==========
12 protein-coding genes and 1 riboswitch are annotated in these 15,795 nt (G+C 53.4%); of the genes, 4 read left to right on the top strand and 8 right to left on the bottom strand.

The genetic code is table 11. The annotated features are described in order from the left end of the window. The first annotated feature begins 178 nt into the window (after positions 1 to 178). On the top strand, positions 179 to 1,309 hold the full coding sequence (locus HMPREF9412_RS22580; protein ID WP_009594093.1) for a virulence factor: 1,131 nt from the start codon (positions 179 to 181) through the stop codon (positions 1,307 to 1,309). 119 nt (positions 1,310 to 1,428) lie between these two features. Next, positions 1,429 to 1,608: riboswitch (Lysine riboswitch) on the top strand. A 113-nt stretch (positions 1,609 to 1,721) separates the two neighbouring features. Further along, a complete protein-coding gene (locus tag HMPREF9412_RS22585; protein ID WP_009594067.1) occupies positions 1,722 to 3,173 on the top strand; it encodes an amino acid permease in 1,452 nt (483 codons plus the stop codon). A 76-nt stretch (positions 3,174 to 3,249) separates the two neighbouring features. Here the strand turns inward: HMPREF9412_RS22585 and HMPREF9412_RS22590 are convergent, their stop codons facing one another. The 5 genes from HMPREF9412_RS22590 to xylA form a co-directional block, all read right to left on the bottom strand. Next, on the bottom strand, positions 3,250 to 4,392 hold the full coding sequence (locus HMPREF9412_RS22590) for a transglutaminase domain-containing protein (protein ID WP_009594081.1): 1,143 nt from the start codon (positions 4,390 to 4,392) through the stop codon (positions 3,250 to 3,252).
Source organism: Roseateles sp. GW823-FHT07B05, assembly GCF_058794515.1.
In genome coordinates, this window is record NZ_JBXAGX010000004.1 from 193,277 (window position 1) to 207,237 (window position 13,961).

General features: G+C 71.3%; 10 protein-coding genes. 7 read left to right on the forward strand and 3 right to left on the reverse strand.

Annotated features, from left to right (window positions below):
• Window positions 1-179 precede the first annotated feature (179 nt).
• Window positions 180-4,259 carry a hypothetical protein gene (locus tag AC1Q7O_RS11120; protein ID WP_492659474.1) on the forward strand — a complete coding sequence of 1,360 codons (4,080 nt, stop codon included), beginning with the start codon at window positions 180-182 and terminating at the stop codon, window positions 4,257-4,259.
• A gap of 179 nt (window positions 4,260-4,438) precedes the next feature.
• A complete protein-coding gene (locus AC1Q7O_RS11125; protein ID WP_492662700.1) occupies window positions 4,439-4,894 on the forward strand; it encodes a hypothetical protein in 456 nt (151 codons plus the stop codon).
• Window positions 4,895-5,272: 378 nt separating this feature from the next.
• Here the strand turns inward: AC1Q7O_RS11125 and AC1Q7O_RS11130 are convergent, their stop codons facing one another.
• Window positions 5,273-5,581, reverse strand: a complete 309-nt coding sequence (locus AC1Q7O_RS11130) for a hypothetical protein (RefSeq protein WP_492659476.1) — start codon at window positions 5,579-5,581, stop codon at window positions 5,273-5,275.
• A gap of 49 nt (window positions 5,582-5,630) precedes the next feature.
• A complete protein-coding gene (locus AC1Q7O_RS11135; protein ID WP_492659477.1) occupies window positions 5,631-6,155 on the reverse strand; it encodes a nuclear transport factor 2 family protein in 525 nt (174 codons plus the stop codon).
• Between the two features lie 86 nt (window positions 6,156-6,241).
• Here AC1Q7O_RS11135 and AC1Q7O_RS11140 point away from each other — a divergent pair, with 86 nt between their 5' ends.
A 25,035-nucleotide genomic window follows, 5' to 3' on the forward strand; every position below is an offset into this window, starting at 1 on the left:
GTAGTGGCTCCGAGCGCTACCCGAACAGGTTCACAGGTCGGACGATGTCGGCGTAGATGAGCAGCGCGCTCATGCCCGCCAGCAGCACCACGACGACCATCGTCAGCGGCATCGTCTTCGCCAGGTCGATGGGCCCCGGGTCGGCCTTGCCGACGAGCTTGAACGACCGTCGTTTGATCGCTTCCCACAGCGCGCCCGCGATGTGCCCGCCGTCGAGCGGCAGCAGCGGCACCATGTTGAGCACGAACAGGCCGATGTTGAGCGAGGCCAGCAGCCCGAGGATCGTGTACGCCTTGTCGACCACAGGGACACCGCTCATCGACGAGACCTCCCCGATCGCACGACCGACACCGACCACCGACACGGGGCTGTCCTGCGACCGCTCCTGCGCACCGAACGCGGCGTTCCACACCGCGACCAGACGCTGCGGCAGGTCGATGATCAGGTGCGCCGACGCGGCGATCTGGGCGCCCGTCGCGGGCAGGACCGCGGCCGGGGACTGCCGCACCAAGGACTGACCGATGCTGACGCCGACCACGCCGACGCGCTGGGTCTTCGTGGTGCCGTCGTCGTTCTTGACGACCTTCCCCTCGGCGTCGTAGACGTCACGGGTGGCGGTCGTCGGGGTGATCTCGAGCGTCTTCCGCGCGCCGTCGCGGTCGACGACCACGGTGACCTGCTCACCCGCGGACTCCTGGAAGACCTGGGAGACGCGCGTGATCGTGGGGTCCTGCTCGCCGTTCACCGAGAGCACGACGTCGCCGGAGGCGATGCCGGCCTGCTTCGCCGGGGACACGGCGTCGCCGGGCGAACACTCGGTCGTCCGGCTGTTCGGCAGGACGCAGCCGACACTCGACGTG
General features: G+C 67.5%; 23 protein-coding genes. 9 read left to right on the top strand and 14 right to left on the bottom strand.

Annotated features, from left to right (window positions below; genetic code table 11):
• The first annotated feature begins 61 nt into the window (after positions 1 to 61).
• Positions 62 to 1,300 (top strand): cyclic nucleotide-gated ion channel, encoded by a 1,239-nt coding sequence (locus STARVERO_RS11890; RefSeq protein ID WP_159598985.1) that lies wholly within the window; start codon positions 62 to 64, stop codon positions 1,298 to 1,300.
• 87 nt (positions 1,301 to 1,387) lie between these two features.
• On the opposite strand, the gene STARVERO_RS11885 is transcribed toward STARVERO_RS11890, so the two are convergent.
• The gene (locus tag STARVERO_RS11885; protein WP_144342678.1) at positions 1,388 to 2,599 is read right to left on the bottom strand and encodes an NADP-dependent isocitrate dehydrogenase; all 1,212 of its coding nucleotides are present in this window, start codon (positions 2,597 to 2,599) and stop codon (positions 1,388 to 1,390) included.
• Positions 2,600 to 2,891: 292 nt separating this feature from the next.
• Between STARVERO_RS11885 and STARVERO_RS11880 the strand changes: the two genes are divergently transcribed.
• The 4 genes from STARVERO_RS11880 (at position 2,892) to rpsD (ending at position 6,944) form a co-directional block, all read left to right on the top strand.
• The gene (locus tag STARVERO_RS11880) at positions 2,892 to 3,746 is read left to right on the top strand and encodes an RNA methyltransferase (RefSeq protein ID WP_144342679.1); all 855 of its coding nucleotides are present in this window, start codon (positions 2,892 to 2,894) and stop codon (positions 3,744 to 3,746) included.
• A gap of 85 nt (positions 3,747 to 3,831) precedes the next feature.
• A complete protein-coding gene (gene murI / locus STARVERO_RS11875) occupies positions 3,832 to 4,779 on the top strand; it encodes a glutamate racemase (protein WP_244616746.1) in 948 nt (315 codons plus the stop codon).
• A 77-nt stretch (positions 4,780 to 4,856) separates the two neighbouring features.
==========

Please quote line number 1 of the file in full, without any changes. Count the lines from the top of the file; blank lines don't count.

12 protein-coding genes and 1 riboswitch are annotated in these 15,795 nt (G+C 53.4%); of the genes, 4 read left to right on the top strand and 8 right to left on the bottom strand.